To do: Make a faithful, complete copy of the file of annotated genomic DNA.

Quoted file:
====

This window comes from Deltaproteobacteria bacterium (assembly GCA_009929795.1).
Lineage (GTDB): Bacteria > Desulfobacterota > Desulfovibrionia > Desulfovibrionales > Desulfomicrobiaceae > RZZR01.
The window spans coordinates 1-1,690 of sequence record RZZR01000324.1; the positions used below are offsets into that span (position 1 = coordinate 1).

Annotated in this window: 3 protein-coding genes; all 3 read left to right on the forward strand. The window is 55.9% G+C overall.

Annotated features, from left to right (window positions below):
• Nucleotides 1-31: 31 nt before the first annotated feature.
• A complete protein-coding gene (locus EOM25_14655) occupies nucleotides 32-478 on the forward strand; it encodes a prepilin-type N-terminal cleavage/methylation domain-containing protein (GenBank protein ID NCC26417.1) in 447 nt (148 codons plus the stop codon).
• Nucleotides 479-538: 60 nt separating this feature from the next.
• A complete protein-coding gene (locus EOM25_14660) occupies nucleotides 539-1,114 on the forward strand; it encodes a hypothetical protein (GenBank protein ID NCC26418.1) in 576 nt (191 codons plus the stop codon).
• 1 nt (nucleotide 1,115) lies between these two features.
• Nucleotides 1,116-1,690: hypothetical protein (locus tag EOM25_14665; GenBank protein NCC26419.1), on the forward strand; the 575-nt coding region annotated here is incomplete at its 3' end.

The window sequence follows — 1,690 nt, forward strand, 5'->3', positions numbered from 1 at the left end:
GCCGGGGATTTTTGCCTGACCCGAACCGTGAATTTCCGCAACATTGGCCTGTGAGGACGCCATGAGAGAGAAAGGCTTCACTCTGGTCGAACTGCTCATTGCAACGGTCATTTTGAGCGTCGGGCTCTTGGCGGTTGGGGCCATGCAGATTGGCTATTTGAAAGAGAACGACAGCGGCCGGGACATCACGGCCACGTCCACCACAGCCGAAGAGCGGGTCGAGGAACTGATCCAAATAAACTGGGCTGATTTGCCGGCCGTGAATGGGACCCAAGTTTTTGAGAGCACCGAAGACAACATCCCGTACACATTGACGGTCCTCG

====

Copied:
This window comes from Deltaproteobacteria bacterium (assembly GCA_009929795.1).
Lineage (GTDB): Bacteria > Desulfobacterota > Desulfovibrionia > Desulfovibrionales > Desulfomicrobiaceae > RZZR01.
The window spans coordinates 1-1,690 of sequence record RZZR01000324.1; the positions used below are offsets into that span (position 1 = coordinate 1).

Annotated in this window: 3 protein-coding genes; all 3 read left to right on the forward strand. The window is 55.9% G+C overall.

Annotated features, from left to right (window positions below):
• Nucleotides 1-31: 31 nt before the first annotated feature.
• A complete protein-coding gene (locus EOM25_14655) occupies nucleotides 32-478 on the forward strand; it encodes a prepilin-type N-terminal cleavage/methylation domain-containing protein (GenBank protein ID NCC26417.1) in 447 nt (148 codons plus the stop codon).
• Nucleotides 479-538: 60 nt separating this feature from the next.
• A complete protein-coding gene (locus EOM25_14660) occupies nucleotides 539-1,114 on the forward strand; it encodes a hypothetical protein (GenBank protein ID NCC26418.1) in 576 nt (191 codons plus the stop codon).
• 1 nt (nucleotide 1,115) lies between these two features.
• Nucleotides 1,116-1,690: hypothetical protein (locus tag EOM25_14665; GenBank protein NCC26419.1), on the forward strand; the 575-nt coding region annotated here is incomplete at its 3' end.

The window sequence follows — 1,690 nt, forward strand, 5'->3', positions numbered from 1 at the left end:
GCCGGGGATTTTTGCCTGACCCGAACCGTGAATTTCCGCAACATTGGCCTGTGAGGACGCCATGAGAGAGAAAGGCTTCACTCTGGTCGAACTGCTCATTGCAACGGTCATTTTGAGCGTCGGGCTCTTGGCGGTTGGGGCCATGCAGATTGGCTATTTGAAAGAGAACGACAGCGGCCGGGACATCACGGCCACGTCCACCACAGCCGAAGAGCGGGTCGAGGAACTGATCCAAATAAACTGGGCTGATTTGCCGGCCGTGAATGGGACCCAAGTTTTTGAGAGCACCGAAGACAACATCCCGTACACATTGACGGTCCTCG